MiG-1/MiG-3 Book Review
By Ray Mehlberger
|Date of Review||October 2006||Title||MiG-1/MiG-3|
|Author||Messimo Tessitori||Publisher||Mushroom Model Publications|
|Format||128 pages, softbound||MSRP (USD)||$24.95|
The book is in a 9” x 6 ½” soft-cover format. This is the usual size that MMP uses for this series of aircraft books. The book is 128 pages in length.
This new book by Mushroom Model Publications (MMP) is the illustrated story of the MiG-1 and 3 – the first designs to bear the “signature” of Artem Ivanovich Mikoyan and Mikhail Iossipovich Gurevich, who made MiG a worldwide name. Even today, after the death of both men, the designation MiG is used for the quintessential Russian fighters.
The name “MiG” is synonymous with Soviet/Russian fighter aircraft, and this latest book from MMP describes the first fighter developed by the MiG Bureau. Designed as a fast, high-altitude interceptor, the MiG-1 (and the MiG-3 developed from it) was the first of the new “Frontal Fighters” to be delivered to the Soviet Air Force. As with other Soviet aircraft, production was rapidly moved east of the Urals in 1941 after the German attack on Russia, but in the case of the MiG-3 production it soon ceased, due to the demand for IL-2 “Shturmoviks” which used a similar engine. Often written off as a failure, the MiG-3 was actually a very effective warplane, and survived in service until as late as 1944.
In the book, the design and development of the MiG-1 and –3 is described in detail, including descriptions and illustrations of subsequent MiG designs based on the MiG-3. The color illustrations cover many camouflage variations seen in service on all fronts, plus illustrations of captured MiGs in Luftwaffe and Romanian colors.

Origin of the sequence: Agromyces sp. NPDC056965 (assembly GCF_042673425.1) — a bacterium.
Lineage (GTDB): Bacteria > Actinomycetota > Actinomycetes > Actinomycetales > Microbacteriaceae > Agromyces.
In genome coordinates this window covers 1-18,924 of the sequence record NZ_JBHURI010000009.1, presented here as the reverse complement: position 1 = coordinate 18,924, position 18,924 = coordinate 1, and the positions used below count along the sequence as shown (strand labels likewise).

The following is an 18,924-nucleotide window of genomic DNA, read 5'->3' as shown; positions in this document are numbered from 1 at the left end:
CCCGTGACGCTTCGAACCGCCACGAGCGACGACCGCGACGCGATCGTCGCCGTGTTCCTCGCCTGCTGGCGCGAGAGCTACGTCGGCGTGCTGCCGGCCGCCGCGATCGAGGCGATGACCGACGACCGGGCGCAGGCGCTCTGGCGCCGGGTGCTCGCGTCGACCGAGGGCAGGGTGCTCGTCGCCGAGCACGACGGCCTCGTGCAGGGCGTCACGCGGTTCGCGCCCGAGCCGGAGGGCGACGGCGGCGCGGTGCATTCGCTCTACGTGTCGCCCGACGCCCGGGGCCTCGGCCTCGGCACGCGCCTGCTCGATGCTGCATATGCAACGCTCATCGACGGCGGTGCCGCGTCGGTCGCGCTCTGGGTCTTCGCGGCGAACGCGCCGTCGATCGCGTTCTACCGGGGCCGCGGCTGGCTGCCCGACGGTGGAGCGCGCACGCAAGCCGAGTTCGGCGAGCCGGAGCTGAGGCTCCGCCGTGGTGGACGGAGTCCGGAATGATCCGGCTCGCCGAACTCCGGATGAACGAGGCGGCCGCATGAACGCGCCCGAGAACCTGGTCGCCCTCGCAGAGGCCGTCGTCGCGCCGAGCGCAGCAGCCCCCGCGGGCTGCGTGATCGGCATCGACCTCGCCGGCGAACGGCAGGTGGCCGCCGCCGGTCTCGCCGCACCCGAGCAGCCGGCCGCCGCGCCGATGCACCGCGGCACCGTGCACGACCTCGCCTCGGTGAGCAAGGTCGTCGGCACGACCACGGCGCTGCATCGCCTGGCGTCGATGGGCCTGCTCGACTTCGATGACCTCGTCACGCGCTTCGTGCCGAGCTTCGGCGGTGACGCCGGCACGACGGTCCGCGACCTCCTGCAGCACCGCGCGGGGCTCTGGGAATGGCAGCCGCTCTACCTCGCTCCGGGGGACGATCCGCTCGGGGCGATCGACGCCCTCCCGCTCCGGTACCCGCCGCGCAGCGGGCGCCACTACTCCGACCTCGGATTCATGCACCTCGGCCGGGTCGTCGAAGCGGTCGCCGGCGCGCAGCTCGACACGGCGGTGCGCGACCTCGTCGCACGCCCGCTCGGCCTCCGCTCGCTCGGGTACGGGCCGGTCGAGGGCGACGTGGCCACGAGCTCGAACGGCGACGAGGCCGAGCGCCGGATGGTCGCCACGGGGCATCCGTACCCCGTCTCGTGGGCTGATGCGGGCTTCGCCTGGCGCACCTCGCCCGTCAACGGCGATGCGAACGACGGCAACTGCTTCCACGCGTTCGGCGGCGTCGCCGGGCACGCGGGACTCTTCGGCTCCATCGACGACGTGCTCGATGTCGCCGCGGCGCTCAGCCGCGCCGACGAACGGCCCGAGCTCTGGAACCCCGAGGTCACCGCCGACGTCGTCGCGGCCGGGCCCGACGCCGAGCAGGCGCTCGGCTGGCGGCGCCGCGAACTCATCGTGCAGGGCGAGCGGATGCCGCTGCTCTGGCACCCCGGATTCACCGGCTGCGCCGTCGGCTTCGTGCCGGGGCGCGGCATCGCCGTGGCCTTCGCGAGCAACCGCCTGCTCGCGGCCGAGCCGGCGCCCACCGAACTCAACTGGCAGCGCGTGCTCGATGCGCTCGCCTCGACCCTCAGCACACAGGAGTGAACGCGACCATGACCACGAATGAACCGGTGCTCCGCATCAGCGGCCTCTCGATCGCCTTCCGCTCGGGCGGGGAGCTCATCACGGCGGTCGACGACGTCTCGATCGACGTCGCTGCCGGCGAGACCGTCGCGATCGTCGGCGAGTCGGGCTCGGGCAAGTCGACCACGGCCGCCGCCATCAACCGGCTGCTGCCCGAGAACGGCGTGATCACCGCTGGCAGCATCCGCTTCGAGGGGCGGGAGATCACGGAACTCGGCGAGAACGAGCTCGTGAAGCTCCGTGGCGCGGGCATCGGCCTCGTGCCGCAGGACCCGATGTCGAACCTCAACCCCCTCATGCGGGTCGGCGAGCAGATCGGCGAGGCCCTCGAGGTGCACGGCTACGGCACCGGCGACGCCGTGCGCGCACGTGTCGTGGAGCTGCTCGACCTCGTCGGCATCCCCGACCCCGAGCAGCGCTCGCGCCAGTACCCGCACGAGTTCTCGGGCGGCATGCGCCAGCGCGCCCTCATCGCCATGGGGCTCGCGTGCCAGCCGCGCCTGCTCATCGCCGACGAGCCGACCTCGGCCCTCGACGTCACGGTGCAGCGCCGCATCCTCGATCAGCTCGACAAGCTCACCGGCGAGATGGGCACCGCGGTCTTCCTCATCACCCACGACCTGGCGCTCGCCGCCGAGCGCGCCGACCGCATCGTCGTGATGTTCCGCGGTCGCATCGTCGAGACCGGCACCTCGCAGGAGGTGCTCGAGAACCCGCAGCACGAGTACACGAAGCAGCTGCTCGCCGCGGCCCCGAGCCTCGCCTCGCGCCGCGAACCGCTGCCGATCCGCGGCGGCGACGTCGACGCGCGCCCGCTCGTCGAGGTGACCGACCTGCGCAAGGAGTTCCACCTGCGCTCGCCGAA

In 1940, the MiG-1 was an innovative and ground-breaking radical aircraft: a small, slim, low-wing monoplane with a powerful but heavy engine. It was difficult to fly, but it was the foundation upon which the MiG Bureau made their first steps into designing the best Soviet Fighters.
The book contains the MiG-3’s full history, covering the initial problems which had to be overcome, and how, from 1941 to 1943, the fighter fulfilled its potential in combat, being equal to all adversaries.
This work on the first new Soviet fighter of WWII features: scale plans as 1/72nd line drawings (9 of them), 5 smaller scale line drawings, drawings from technical manuals and walk around black and white photos of different parts of the MiG-1 and 3 (74 in all), superb color illustrations of camouflage and markings (87 of these, some are 2-views), walk-around photos of surviving aircraft in museums, rare black and white photos from WWII (123 of these).
This is highly detailed look at an overlooked and underestimated WWII aircraft. It will be of interest to historians, aircraft enthusiasts and modelers.